May 2, 2010
(This post is actually short!)
In the last section of the chapter, “Precursors to the Reformed Tradition,” VanDrunen examines a figure whose name is regularly identified with “two kingdoms” theory, though rarely with the concept of natural law--Luther. He seeks to show that both of these ideas played a crucial role in Luther’s political theology, which was in close continuity with the catholic strands he has already identified, and which set the stage for a more mature and systematic development in Reformed thought.
Before turning to briefly consider this discussion, I wanted to add one more thought to the previous post. I’d mentioned some key distinctions in patristic and medieval political thought that VanDrunen glosses over, and I wanted to add one more--which person of the Trinity is seen as the source of political authority? This was an important variation within the broad “two swords” stream. Some medieval thinkers, such as the Carolingians (if I remember rightly), saw the prince as a vicar of Christ--just as Christ was prophet, priest, and king, so, in his Church, some were called upon to imitate his prophetical office, preaching the word, some were called upon to imitate his priestly office, administering the sacraments, and some were called upon to imitate his kingly office, administering civil justice. In such a conception, the “two swords” did not correspond to a neat division between creation and redemption--rather, both were operative in the sphere of redemption. Other versions of the doctrine saw the prince as the vicar of God, receiving his role from God the Father, the creator, and thus, to a certain extent at least, independent of Christ’s redemptive work. This version is much more congenial to VanDrunen’s project, but a better historical sketch would have taken note of both versions.
Now, what about Luther? VanDrunen turns to Luther’s classic treatise On Temporal Authority to consider his two kingdoms doctrine. For Luther, civil authority had been established by God since creation. Those who are in Christ are members of his kingdom, which needs no temporal sword, and so for themselves, they never wield it, but they do wield it for the sake of unbelievers, those who live still in the kingdom of the world. In the second half of the treatise, Luther argues that the temporal authority must never extend to rule over spiritual matters, or to exercise any coercion over faith.
VanDrunen calls our attention to several salient points: first, there is a strong antithesis between Christians and the world, not merely eschatological, but ethical. Second, there is a large area of commonality--both Christians and non-Christians live under temporal authority and both can wield it, though, significantly, “Luther does not treat it as a morally neutral realm, but gives civil rulers strong exhortations to exercise their sword with justice and within the limits of their authority” (60). Luther moves beyond Augustine in treating coercive temporal authority as something good and God-ordained, and in insisting that the Christian is really and truly a citizen of both kingdoms, rather than, as with Augustine, only one. (At this point, I sense that VanDrunen is interpolating aspects of Luther’s later treatise The Sermon on the Mount, since, in On Temporal Authority, he certainly seems to speak as if the Christian is a citizen only of one kingdom, and simply works as an alien within the other.) VanDrunen concludes here by saying that the Reformed view generally follows the lines that Luther has sketched, though with three differences: 1) a different use law-gospel distinction, 2) a difference in what is placed under each jurisdiction, and 3) a difference regarding the use of coercion in matters of faith.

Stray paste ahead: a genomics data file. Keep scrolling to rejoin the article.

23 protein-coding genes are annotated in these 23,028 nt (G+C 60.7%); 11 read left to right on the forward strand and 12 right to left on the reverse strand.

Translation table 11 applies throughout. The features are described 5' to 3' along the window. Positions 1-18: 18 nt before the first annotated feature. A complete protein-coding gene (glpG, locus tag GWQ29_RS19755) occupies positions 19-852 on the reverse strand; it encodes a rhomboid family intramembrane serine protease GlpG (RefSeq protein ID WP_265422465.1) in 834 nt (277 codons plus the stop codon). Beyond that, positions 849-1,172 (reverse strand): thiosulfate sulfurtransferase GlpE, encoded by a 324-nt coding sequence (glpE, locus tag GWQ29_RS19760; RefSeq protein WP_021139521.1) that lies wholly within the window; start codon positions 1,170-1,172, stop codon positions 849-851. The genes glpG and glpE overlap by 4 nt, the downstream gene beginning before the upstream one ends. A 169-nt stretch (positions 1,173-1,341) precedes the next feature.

Van Drunen’s discussion of Luther on natural law is structurally similar to his discussion of Ockham on the same issue--the main point is simply to demonstrate that, contrary to popular stereotypes, Luther cheerfully employed this category in his ethical and political thought, and that he equated the Decalogue with the natural law. VanDrunen does not go much beyond demonstrating this, and again leaves out of consideration any further questions, such as about how the natural law relates to the evangelical law. So, as before, I feel that VanDrunen hasn’t yet shown us much of significance, though perhaps that was not his intent at this point.
A couple of critical remarks are also in order regarding the discussion of Luther on the two kingdoms. First, I still see nowhere (even in the footnotes) a recognition that many scholars now argue that “two kingdoms” is simply a mistranslation (and hence, a misunderstanding) of Luther’s view, which should rather be rendered as “two regiments.” This seems a much too significant issue to simply leave unmentioned. Second, VanDrunen asserts that On Temporal Authority can be taken as representative of Luther’s political thought as a whole, and yet there is a considerable difference between its viewpoint and that of later works, such as The Sermon on the Mount. For example, Luther does not seem to have remained consistent in his initial insistence that spiritual matters lay outside the purview of the magistrate. Admittedly, Luther is not meant to be the main focus of the book, but this oversimplistic engagement with him makes it look as if VanDrunen is simply picking and choosing the version of Luther that fits best into the rest of his narrative.